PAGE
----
Over eight sites in four states will be having solar panels installed, seven of which will be in Arizona, Oregon, and New Mexico, and one in California.
The eight solar projects, once completed in seven months, will be able to generate 2.5 megawatts of electricity. The solar power plants will be the biggest of their kind in their regions.
Intel’s solar farm in Folsom, California will be a non-utility ground-mounted plant.
With over $125 million already invested in clean technology industries and renewable energy, Intel Corporation is named by the Environmental Protection Agency as the single largest purchaser of renewable energy certificates (RECs) in the U.S., as well as the biggest voluntary corporate buyer of green electricity since 1998. Their efforts, which led them to be the biggest green energy purchaser, is equivalent to removing more than 185,000 automobiles, according to the U.S. E.P.A.
Intel still has plans of increasing renewable energy credit purchase by 10 percent. RECs are tax credits and incentives given by federal governments or states to industries for installing solar or wind renewable energy systems.
The REC purchases Intel committed to is equivalent to over 1.4 billion kilowatt-hours of clean electricity annually, which can fuel electricity for 134,000 homes in U.S.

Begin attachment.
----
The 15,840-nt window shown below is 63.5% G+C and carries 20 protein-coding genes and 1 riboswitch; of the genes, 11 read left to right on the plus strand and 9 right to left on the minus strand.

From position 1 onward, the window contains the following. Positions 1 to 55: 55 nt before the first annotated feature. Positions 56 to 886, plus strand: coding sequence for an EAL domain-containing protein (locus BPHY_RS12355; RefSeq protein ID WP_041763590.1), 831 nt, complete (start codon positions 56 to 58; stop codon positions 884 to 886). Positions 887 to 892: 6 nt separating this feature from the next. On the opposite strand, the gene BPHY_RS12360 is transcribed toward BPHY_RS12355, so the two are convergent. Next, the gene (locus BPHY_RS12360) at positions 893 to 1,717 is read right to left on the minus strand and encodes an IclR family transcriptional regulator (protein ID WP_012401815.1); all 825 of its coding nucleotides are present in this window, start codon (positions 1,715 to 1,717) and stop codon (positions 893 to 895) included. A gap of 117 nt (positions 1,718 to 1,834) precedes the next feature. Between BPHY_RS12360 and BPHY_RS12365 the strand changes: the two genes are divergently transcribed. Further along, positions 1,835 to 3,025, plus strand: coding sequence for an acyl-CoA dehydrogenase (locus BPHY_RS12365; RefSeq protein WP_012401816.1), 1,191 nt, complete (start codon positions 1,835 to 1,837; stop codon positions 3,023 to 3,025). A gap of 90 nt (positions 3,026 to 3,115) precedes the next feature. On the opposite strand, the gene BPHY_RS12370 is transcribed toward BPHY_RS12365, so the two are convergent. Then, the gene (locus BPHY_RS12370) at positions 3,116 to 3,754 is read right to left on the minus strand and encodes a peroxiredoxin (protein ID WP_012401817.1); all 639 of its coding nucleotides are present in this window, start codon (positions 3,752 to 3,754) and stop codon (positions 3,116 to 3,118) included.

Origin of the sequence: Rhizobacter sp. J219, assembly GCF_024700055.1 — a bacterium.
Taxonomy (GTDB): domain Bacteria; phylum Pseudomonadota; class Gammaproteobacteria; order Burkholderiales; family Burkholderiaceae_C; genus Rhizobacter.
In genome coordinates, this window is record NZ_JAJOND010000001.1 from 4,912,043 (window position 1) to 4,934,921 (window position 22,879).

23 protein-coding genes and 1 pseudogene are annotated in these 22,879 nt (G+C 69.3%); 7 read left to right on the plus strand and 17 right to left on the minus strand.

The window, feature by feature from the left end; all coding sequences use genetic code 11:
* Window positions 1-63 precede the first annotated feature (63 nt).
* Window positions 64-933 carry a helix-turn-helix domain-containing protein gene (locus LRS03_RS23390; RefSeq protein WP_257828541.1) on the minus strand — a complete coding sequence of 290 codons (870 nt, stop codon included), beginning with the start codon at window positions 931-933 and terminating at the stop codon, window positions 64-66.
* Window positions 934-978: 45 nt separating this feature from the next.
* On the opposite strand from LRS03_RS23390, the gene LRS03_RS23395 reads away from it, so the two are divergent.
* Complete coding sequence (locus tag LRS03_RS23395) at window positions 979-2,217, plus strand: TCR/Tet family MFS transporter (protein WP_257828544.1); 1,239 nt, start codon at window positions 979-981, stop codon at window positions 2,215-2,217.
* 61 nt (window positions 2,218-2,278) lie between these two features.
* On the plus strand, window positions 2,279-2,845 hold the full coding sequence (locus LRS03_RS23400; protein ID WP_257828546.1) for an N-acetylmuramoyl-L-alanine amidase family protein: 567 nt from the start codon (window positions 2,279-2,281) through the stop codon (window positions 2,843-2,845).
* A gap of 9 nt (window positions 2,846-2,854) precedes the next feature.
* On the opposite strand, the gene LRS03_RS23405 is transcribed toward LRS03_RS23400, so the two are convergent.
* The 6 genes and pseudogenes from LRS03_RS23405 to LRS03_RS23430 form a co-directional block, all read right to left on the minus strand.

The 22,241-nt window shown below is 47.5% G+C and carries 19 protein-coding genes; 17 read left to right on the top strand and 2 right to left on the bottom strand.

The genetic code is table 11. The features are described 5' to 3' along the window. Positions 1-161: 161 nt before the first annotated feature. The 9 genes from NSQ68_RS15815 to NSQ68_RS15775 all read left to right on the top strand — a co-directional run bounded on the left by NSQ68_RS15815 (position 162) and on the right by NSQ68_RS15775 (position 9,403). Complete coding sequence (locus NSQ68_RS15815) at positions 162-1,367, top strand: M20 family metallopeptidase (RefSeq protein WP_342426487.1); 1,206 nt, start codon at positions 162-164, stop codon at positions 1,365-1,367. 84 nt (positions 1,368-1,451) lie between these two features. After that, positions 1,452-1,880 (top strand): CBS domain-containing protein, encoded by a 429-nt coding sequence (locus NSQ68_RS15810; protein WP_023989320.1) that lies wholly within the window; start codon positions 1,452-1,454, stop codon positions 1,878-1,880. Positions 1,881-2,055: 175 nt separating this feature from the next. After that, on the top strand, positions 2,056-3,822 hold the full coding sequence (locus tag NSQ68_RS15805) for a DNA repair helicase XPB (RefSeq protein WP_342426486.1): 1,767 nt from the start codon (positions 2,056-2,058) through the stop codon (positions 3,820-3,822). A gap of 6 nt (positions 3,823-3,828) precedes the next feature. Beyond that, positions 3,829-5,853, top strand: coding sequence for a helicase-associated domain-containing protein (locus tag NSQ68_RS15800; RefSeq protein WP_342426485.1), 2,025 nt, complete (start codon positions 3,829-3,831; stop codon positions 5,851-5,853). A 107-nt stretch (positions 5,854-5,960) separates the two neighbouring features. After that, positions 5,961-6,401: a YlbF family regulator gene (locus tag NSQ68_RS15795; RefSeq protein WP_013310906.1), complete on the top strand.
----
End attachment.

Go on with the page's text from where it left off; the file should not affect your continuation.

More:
In the past, Intel has financed the low-carbon sector by having its arm Intel Capital invest in various smart grid start-ups. Intel Capital has invested in plug-in vehicles, photovoltaics, solar energy technology, smart meters, consumption management/e-waste, advanced energy storage, and energy efficiency.
According to Intel vice president and general manager of manufacturing and supply chain Brian Krzanich, the company is dedicated to lessening their carbon footprint as well as in making renewable energy less expensive both for individuals and businesses to use.
Intel’s other green efforts include removing materials from their products that have potentially adverse effects on the environment, reducing e-waste by sponsoring computer recycling days and partnering with other retailers on e-waste reduction, investing over $100 million in water conservation programs which save 3 billion gallons of water annually, recycling 88 percent of their solid waste in 2008, re-use of packing supplies which saved more than 110 tons of materials from landfill, and applying Design for the Environment (DfE) principles to solve issues about water management, air quality, energy efficiency, and materials recycling.